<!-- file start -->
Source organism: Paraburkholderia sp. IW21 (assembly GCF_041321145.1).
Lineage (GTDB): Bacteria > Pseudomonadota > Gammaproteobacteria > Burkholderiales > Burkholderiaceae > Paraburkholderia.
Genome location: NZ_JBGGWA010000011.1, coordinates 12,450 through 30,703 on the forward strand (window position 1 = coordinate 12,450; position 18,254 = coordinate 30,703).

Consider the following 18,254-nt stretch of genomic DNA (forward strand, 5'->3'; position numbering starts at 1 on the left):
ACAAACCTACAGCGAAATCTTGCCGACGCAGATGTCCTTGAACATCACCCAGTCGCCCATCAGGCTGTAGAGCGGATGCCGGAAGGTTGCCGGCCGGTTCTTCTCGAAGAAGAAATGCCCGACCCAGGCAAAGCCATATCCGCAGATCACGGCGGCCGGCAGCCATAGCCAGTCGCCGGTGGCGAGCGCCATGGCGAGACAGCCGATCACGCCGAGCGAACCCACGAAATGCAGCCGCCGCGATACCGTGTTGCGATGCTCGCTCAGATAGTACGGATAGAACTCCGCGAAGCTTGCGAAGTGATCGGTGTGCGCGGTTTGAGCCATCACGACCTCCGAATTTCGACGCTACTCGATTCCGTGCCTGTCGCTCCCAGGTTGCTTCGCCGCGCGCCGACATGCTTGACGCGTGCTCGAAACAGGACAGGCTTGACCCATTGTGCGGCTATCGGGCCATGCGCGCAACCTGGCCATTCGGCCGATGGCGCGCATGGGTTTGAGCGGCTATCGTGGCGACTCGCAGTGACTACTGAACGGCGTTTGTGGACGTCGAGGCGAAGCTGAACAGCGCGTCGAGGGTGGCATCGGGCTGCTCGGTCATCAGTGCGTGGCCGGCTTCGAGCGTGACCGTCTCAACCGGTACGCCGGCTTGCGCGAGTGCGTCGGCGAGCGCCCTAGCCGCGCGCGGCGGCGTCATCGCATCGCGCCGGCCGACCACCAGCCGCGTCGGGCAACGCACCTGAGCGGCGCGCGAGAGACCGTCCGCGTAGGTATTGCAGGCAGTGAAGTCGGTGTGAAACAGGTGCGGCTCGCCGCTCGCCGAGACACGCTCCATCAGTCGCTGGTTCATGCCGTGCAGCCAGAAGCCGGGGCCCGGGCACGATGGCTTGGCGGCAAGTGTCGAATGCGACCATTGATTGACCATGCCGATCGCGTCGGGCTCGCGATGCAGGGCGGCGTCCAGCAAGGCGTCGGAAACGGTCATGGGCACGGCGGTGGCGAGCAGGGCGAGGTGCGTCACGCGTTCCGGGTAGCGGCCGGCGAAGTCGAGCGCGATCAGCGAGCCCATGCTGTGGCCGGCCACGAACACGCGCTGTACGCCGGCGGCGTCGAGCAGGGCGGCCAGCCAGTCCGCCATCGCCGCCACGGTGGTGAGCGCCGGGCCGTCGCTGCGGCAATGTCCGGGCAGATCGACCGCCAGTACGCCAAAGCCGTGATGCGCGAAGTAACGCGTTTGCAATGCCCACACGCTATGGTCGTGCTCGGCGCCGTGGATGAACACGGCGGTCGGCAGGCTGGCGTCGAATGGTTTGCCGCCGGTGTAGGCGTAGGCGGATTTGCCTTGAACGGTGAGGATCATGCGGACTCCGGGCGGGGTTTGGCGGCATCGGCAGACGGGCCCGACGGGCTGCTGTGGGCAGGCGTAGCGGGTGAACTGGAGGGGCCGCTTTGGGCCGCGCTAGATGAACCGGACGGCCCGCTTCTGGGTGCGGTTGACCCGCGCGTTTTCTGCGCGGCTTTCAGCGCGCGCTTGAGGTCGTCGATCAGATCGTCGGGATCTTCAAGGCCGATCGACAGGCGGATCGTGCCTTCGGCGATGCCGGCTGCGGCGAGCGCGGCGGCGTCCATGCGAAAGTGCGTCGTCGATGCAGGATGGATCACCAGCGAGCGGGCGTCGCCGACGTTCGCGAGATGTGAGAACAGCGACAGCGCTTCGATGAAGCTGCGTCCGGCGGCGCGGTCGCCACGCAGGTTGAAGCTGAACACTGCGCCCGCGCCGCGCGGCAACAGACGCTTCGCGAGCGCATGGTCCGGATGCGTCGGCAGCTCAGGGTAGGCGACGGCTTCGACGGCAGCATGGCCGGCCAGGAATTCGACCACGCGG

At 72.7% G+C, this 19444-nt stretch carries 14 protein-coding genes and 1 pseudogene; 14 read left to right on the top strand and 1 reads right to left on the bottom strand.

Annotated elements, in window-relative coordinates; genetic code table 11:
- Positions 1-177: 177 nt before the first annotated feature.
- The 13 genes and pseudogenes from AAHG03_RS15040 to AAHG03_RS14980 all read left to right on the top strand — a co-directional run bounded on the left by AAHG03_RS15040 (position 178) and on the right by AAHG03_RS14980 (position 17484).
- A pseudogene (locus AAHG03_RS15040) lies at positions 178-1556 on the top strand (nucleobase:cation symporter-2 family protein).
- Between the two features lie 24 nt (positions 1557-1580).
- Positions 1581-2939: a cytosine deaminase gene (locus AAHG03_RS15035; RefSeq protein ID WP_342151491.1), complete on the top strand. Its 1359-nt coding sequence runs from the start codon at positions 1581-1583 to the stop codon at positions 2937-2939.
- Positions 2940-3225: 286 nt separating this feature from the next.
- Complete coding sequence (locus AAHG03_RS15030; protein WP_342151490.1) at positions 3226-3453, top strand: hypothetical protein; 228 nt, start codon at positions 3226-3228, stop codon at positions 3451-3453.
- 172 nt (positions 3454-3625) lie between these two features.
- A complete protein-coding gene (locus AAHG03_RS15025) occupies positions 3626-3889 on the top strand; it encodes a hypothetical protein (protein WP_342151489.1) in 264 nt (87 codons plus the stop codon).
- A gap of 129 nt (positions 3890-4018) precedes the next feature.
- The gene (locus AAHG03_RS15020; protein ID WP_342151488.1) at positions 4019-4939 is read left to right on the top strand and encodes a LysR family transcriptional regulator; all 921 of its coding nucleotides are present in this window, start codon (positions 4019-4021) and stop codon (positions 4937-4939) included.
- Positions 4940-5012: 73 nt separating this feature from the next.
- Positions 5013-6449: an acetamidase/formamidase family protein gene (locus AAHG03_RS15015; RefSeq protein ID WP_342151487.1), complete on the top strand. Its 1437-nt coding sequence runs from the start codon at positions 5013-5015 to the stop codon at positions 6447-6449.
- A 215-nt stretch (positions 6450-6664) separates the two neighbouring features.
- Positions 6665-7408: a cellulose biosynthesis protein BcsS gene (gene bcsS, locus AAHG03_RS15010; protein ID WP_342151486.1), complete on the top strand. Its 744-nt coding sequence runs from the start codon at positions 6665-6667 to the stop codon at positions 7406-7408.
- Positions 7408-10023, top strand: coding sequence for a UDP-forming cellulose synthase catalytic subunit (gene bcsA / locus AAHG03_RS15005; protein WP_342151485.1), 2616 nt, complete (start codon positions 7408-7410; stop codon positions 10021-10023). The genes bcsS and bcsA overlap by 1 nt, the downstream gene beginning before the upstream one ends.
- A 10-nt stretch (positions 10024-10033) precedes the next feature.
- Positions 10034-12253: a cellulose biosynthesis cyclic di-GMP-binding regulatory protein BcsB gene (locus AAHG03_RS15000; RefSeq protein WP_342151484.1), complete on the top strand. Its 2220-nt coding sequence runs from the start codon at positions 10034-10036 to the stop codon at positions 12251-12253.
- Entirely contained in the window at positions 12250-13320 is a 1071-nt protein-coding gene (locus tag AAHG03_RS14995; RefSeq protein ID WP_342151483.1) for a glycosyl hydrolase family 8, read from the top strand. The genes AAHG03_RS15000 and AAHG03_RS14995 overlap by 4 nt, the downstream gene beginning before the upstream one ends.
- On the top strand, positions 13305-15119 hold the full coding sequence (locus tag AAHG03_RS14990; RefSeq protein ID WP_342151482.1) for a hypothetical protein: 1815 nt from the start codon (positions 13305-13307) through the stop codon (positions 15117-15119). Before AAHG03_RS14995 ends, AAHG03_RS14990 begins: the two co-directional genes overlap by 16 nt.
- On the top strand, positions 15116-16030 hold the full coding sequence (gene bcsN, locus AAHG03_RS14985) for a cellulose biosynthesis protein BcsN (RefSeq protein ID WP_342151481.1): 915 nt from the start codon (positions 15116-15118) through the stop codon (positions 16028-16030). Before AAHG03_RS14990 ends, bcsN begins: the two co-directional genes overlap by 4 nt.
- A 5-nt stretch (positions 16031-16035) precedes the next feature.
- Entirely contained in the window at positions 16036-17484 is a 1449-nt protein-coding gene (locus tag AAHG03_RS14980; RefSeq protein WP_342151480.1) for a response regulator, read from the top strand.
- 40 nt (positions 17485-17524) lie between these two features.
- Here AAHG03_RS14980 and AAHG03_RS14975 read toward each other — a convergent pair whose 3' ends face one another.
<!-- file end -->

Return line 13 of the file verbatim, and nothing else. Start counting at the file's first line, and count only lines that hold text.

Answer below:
- Positions 2940-3225: 286 nt separating this feature from the next.